The emergent new plastic economy could correct bad consumption habits while creating new business opportunities for forerunner companies. VTT is developing renewable material solutions for replacing fossil-based plastics in packaging as well as new technologies for recycling.
Having been around for only a little over a century, plastics have quickly become ubiquitous in global society and commerce. In packaging in particular, plastics have many benefits. They meet the high standards for hygiene and durability needed for global value chains, especially in the cosmetics and food industries, while still enabling relatively low-cost and scalable solutions.
The excellence and cost-efficiency that plastics have reigned with have, however, led to their overproduction: the amount of plastics made of fossil raw materials is about to reach 400 million tonnes and is expected to grow threefold by the end of 2050. The huge amount of plastics leaking into the environment has become a major threat to natural ecosystems and human well-being. As traditional plastics are fossil-based, their production and after-use incineration also cause significant greenhouse gas emissions that contribute to climate change.
– We do need plastics to fulfil basic human needs: for instance our global food supply and transport depend on them. However, we need to develop a functional recycling system for plastics: one that doesn't treat all plastics as one mass, but takes into account all the different types of plastics and how they can be sorted, reused and recycled, says Research Professor Ali Harlin from VTT.
New, long-term value from plastics
Through the years, plastic packaging solutions have shown high performance in their core task – protecting their contents. The new challenge for companies aspiring to lead the new plastic economy is to find alternative materials and create effective recycling loops that also protect the environment.
According to VTT's plastics vision, the negative environmental impacts of plastic packaging can be reduced by half by 2030. This can be achieved through the joint efforts of several players of the new plastic economy: consumer brands, packaging producers, recycling companies, technology producers, policy-makers as well as research organisations and academia.
The aim is to create new, long-term systemic value for plastic materials by fostering a functional after-use economy, drastically reducing leakage and decoupling plastics from fossil feedstocks.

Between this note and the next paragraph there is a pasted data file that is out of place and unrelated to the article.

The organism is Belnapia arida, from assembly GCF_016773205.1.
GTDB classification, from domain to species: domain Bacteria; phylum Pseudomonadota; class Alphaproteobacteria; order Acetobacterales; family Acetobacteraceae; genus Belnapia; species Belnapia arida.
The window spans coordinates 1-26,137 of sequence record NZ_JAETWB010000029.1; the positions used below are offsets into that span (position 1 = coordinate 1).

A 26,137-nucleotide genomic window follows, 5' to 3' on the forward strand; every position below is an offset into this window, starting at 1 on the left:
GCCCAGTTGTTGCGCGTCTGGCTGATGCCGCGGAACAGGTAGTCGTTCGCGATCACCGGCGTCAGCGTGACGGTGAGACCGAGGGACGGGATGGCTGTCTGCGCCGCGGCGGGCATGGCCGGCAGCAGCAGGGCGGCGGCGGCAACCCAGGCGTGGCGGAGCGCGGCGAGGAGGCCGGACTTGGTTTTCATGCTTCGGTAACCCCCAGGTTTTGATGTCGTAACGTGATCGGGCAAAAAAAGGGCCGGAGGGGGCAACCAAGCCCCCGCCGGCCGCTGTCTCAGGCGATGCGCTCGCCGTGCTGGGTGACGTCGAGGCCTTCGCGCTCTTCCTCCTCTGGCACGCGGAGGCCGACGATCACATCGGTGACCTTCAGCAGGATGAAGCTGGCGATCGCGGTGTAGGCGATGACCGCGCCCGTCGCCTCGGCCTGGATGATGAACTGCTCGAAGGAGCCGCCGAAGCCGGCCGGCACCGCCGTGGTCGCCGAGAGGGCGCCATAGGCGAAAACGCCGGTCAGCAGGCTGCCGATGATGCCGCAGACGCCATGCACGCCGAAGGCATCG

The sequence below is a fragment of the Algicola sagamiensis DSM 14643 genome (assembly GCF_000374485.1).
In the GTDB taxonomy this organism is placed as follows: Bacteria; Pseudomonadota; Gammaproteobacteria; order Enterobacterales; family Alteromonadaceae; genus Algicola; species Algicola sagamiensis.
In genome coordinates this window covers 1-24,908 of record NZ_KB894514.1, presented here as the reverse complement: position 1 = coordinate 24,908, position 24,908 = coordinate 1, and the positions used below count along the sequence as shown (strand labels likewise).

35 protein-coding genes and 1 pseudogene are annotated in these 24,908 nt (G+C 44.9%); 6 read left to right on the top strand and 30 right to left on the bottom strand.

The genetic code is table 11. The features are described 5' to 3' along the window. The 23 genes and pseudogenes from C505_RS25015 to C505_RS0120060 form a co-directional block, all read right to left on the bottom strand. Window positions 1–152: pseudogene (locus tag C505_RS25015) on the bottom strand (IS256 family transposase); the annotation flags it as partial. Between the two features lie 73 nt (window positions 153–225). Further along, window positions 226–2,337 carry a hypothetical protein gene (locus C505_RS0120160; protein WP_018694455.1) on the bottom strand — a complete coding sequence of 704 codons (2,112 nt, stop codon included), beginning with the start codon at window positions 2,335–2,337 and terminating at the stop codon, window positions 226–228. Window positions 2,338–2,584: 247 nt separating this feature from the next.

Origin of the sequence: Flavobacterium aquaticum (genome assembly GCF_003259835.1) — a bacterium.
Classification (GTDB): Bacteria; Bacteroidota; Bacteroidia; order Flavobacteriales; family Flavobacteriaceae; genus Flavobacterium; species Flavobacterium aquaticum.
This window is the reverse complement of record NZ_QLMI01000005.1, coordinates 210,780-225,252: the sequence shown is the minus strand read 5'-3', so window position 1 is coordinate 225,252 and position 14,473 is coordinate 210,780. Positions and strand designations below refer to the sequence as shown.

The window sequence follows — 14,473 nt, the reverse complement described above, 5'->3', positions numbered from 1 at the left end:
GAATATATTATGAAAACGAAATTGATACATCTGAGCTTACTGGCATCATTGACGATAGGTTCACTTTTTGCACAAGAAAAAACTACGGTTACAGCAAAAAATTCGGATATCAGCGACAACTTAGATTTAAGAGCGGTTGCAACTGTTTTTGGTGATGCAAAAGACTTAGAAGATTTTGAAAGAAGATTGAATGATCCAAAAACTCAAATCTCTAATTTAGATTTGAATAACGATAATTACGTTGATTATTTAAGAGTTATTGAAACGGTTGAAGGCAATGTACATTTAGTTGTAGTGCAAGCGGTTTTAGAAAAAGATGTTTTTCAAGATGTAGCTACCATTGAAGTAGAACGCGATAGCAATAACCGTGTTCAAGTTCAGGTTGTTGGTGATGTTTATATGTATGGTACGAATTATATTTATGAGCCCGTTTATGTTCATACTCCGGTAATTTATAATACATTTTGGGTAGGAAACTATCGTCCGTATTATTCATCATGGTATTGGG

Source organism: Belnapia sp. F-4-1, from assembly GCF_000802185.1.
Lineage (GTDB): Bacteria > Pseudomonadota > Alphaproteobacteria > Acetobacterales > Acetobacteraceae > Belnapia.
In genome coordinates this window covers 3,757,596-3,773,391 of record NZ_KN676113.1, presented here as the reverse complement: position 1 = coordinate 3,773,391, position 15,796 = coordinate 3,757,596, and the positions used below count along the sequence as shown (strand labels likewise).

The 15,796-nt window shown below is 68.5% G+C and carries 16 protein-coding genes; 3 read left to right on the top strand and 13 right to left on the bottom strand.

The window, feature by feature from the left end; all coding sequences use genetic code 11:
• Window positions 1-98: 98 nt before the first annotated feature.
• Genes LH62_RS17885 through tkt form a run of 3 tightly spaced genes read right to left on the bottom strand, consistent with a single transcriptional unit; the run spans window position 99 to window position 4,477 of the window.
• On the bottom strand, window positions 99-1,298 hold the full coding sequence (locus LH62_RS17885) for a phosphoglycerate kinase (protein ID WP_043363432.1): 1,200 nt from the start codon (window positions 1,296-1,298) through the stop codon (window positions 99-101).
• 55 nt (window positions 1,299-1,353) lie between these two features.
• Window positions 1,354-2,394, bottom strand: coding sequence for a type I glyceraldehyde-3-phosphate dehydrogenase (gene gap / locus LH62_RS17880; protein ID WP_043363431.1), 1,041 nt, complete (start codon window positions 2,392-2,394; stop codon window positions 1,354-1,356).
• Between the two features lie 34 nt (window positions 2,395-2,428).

Together with its clients, VTT's research and development seeks solutions for alternative renewable materials that can replace fossil-based plastics in packaging as well as new, improved methods and technologies for recycling plastics.
– We at VTT have deep scientific understanding across different fields such as energy, raw materials and chemistry. That helps us discover new solutions, that are not based on a single technology, but see the plastics system as a whole, Harlin explains.
New technologies are unlocking new opportunities in areas such as material design, separation technology, reprocessing technology and renewably sourced and biodegradable plastics. These solutions can pave the way for a better tomorrow, with lucrative business opportunities and a cleaner planet.
Alternative materials and new combinations
Polystyrene (PS) is an example of a popular plastic packaging material for which effective recycling processes have not yet been created. Many PS applications are contaminated due to the fact that they are used to store food. If the barriers for effective and economically viable collection, sorting, cleaning and recycling of polystyrene cannot be overcome, alternative packaging solutions are the way forward.
– We need replacing materials for traditional plastics. We believe that as much as half of all plastics could be made from renewable, bio-based fibres, Harlin says.
VTT's award-winning nanocellulose film, for example, has outstanding oxygen barrier properties thanks to its densely packed structure, while being a 100% renewable and biodegradable material. It is suited for a range of high-performance packaging needs as well as printable electronics or low-cost diagnostics.
According to VTT's research, traditional plastics and alternative renewable fibre materials can even be used simultaneously to achieve more efficient packaging solutions. While fibre materials can protect products form mechanical strain, plastics can be used to protect the products from contact with moisture and air. Food packages then additionally require a protective layer to separate the food from a mechanically recycled material. Creating the best solutions requires open-minded product design that takes the recyclability of each material into account. Besides that, it also requires a change in our current consumption patterns.